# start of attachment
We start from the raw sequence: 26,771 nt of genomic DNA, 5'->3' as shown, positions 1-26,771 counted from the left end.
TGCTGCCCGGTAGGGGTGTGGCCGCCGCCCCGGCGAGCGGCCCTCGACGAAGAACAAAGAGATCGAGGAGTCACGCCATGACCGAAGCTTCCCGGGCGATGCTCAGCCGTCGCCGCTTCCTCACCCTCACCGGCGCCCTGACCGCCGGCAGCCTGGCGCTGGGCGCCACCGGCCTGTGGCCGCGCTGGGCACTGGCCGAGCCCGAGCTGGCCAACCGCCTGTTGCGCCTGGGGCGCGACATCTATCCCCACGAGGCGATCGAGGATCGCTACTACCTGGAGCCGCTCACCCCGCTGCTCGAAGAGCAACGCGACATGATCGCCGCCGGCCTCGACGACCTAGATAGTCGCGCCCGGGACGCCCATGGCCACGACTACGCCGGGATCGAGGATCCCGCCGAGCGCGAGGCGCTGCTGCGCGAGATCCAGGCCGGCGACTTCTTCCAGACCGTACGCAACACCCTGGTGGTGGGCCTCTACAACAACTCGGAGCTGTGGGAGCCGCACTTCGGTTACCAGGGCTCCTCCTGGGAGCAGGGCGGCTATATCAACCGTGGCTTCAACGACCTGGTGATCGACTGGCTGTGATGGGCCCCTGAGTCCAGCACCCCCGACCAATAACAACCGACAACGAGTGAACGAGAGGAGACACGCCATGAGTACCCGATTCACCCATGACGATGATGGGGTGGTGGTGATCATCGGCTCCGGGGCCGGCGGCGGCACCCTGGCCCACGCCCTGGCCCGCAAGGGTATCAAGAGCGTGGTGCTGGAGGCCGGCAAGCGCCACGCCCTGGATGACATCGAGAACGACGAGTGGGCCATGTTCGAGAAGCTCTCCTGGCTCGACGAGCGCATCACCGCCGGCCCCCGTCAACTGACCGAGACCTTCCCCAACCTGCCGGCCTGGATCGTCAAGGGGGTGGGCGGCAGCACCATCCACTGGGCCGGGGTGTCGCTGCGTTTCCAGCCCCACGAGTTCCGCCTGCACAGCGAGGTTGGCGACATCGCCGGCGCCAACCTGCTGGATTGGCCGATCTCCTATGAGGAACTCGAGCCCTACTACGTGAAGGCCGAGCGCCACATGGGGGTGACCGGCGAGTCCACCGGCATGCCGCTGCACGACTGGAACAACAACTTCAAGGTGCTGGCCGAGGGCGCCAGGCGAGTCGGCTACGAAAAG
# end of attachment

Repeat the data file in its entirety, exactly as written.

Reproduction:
We start from the raw sequence: 26,771 nt of genomic DNA, 5'->3' as shown, positions 1-26,771 counted from the left end.
TGCTGCCCGGTAGGGGTGTGGCCGCCGCCCCGGCGAGCGGCCCTCGACGAAGAACAAAGAGATCGAGGAGTCACGCCATGACCGAAGCTTCCCGGGCGATGCTCAGCCGTCGCCGCTTCCTCACCCTCACCGGCGCCCTGACCGCCGGCAGCCTGGCGCTGGGCGCCACCGGCCTGTGGCCGCGCTGGGCACTGGCCGAGCCCGAGCTGGCCAACCGCCTGTTGCGCCTGGGGCGCGACATCTATCCCCACGAGGCGATCGAGGATCGCTACTACCTGGAGCCGCTCACCCCGCTGCTCGAAGAGCAACGCGACATGATCGCCGCCGGCCTCGACGACCTAGATAGTCGCGCCCGGGACGCCCATGGCCACGACTACGCCGGGATCGAGGATCCCGCCGAGCGCGAGGCGCTGCTGCGCGAGATCCAGGCCGGCGACTTCTTCCAGACCGTACGCAACACCCTGGTGGTGGGCCTCTACAACAACTCGGAGCTGTGGGAGCCGCACTTCGGTTACCAGGGCTCCTCCTGGGAGCAGGGCGGCTATATCAACCGTGGCTTCAACGACCTGGTGATCGACTGGCTGTGATGGGCCCCTGAGTCCAGCACCCCCGACCAATAACAACCGACAACGAGTGAACGAGAGGAGACACGCCATGAGTACCCGATTCACCCATGACGATGATGGGGTGGTGGTGATCATCGGCTCCGGGGCCGGCGGCGGCACCCTGGCCCACGCCCTGGCCCGCAAGGGTATCAAGAGCGTGGTGCTGGAGGCCGGCAAGCGCCACGCCCTGGATGACATCGAGAACGACGAGTGGGCCATGTTCGAGAAGCTCTCCTGGCTCGACGAGCGCATCACCGCCGGCCCCCGTCAACTGACCGAGACCTTCCCCAACCTGCCGGCCTGGATCGTCAAGGGGGTGGGCGGCAGCACCATCCACTGGGCCGGGGTGTCGCTGCGTTTCCAGCCCCACGAGTTCCGCCTGCACAGCGAGGTTGGCGACATCGCCGGCGCCAACCTGCTGGATTGGCCGATCTCCTATGAGGAACTCGAGCCCTACTACGTGAAGGCCGAGCGCCACATGGGGGTGACCGGCGAGTCCACCGGCATGCCGCTGCACGACTGGAACAACAACTTCAAGGTGCTGGCCGAGGGCGCCAGGCGAGTCGGCTACGAAAAG